Okay this is satirical, but mostly true.  Click here for the hot link.  When you read it, try to go beneath the humor and comprehend what he is trying to say.  I am not one to compare Egypt and Iran.  But come on.  It's hard not to.  Enjoy!

Wednesday, February 9, 2011

The only constant is change!

Change is brewing in the Middle East.  First Tunisia and now Egypt.  Algeria is being the good neighbor following up on what's happening in the neighborhood.  Jordan's king Abdullah II dismissed the government and appointed a new prime minister.  Yemen's President Saleh announced that he will not run again after mass protests.  It begs the question: what regime is next in the region?  Hmmm...


Wednesday, February 2, 2011

Something fishy is going on in Egypt!

The Egyptians were duped.  Army's apparent siding with the masses may have just saved Mubarak, at least for the near future.  This maneuver gave him just enough time to regroup and strategize.  Let's see.  The army praises Egyptians and respects their rights to assemble, and almost immediately after Mubarak's speech the army asks people to stop protesting  so life and business would resume in Egypt.  Hmmm…  The Egyptians were not only duped, they were snubbed.  The army used its relationship of trust with the people to come to Mubarak’s aide. 

Okay.  I'm hinting at a conspiracy theory.  But I can't help it.  I'm Iranian.  I'm middle-eastern.  It's in my DNA.  Part of me wants to encourage Egyptians to finish Mubarak while he is down.  Go for the kill.  But then what?  What's next?  Could the Egyptians reorganize and start their journey to so called democracy after such an abrupt end.  On the other hand, Mubarak will have until September to complete the transition.  In a perfect world it's a win/win situation.  But is it in Egypt?  A lot could happen in nine months.   

Wednesday, January 26, 2011

Why so much praise for Tunisians!?

So what began as an act of self-immolation mobilized a whole nation in days, resulting in the President of Tunisia fleeing.  All of the sudden North Africa seems to be gripped in chaos.  There have been demonstrations in Algeria and Egypt so far.  Moreover, many scholars of Iranian studies and pundits alike have already begun comparing Tunisia with the Green Movement of Iran.  Some have even gone to praise the Tunisian people for so called toppling their government so swiftly. 

But wait a minute.  There are more differences between the two countries than similarities.  Actually, Tunisia and Iran are both developing countries with authoritarian regimes with populations that are mostly Muslim.  And that is where the similarities end.  To use Tunisia as point of analysis does not make much sense. 

First, nothing has changed in Tunisia so far other than the President fleeing.  The people in power pretty much remain the same.  Tunisia still has the same Prime Minister and the acting President is the President of the Legislature.  The impact of President Ben Ali’s departure remains to be seen.  The Tunisians are at the beginning of the road.  They didn’t even topple their government.  They just forced the President to quit and flee.  So praising them for toppling a crumbling administration should be done with caution.  I applaud them for what they achieved and wish them the best, but the hardest part is yet to come.  The difficult task of reorganizing their government and political system will not be without setbacks.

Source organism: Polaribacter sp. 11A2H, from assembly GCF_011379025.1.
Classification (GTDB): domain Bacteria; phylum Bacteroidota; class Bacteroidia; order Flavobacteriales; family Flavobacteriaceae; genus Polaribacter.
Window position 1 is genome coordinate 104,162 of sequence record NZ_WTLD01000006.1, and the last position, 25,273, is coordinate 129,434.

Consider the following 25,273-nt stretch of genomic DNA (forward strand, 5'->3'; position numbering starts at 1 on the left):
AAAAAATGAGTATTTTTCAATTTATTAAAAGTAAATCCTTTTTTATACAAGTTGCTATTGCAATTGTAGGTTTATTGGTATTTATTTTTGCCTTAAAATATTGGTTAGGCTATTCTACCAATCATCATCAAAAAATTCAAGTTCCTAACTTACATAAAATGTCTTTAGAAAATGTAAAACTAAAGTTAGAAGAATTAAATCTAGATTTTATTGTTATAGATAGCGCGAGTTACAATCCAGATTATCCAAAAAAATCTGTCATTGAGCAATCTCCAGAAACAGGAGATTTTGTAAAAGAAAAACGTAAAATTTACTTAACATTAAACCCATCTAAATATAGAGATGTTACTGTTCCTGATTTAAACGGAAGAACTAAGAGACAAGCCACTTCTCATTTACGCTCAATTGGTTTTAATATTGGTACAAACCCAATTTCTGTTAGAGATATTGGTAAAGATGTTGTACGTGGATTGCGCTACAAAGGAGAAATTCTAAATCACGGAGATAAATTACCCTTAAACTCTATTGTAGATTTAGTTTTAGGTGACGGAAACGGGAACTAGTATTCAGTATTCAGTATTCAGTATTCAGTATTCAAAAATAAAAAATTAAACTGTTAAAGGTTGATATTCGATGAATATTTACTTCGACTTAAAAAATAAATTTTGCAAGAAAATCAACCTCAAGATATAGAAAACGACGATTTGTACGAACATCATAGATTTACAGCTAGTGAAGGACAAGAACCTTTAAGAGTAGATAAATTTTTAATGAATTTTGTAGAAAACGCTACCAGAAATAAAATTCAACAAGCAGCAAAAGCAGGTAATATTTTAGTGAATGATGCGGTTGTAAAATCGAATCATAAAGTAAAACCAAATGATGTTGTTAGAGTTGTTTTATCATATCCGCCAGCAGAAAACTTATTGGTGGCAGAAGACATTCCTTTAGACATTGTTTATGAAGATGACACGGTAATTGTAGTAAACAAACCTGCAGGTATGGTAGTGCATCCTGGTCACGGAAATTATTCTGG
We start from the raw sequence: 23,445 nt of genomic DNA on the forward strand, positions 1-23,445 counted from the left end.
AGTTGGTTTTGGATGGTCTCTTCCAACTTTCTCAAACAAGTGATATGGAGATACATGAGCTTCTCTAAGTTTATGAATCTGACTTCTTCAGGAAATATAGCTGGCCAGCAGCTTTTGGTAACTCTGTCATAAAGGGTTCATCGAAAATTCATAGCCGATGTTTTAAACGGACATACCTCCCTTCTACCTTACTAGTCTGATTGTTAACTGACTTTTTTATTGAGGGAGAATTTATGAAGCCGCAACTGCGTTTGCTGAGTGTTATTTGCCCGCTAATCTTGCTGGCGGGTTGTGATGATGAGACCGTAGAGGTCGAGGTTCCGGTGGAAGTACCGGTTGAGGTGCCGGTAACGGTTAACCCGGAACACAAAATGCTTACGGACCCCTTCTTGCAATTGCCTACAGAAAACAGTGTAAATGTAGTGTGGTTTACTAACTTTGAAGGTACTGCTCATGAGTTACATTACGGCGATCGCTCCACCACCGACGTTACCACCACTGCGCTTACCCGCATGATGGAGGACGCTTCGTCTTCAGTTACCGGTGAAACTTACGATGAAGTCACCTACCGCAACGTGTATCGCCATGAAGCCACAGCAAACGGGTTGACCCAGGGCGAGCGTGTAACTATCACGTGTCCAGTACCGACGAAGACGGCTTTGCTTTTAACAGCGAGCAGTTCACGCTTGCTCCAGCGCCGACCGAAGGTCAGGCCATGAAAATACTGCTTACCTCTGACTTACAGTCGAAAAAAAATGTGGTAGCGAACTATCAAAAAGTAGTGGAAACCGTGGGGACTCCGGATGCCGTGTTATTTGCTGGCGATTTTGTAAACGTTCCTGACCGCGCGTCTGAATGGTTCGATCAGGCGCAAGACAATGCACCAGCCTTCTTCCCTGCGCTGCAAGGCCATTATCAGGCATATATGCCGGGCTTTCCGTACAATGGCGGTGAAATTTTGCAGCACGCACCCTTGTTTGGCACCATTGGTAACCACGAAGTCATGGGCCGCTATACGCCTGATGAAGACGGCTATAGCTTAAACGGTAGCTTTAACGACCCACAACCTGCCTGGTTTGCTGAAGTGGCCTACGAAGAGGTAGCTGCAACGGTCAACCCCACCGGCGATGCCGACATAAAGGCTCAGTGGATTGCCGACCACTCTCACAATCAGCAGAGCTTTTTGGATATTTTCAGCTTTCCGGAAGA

Second, there have been some suggestions that Tunisians are more politically advanced than Iranians and the leaders of the Green Movement.  I beg to differ.  Up until independence from French rule in 1957, Tunisia had a long history of foreign rule dating back to Romans.  More recently, they were conquered by Arabs, who changed their language to Arabic and brought Islam.  Since Independence, they have only had TWO presidents including Ben Ali.  They show no signs of political maturity.     

In contrast, Iran has a history of home rule that dates back to more than 2500 years.  While we were invaded and occupied by the Macedonians, Arabs, Moguls, and Afghans, we retained much of our identity including our language.  Our foreign rulers adopted aspects of our culture that they believed to be superior to theirs.  Macedonians adopted our system of appointing local rulers as satraps (governors) in order to better rule their subjects.  Arabs brought Islam to Iran.  I am not here to discuss the dynamics of the Arab conquest, but the Arab dynasties flourished culturally and scientifically because of Persian ingenuity and culture.  Moguls became Muslims after remaining Iran’s rulers for centuries and embraced our culture and literature.   
 
Additionally, over a century ago our forefathers drafted a constitution despite the difficulties.  We have had a functioning parliament -- more or less -- ever since.  Our despotic ruler modernized Iran and built a nation around a strong central government at a time when Iran was torn in bits and pieces.  We were the first country that nationalized its oil industry.  The Islamic revolution of 1979 became the greatest revolution of the last century.  Don’t get me wrong.  I am not here to defend it.  It has been a bitter experience and our people are still paying a heavy price for it.  But we have been forerunners of progress in our region.  Because of the Iranian experience with an Islamic government, intellectuals in the Islamic world are staying away from advocating such a system of government.  After 31 years, we have arrived at the Green Movement.  With all of our imperfections in the last 100 years or so, we have made progress through experimentation.  But we have done it in a very chaotic way, paying dearly and heavily every step of the way.  We have taken one step forward, two back, one forward again.  At times, we have moved sideways or have just madly spun until exhausted.  But to say that somehow we failed because we could not achieve what the Tunisian did recently is not only foolish.  It is flat out WRONG.  Think about it!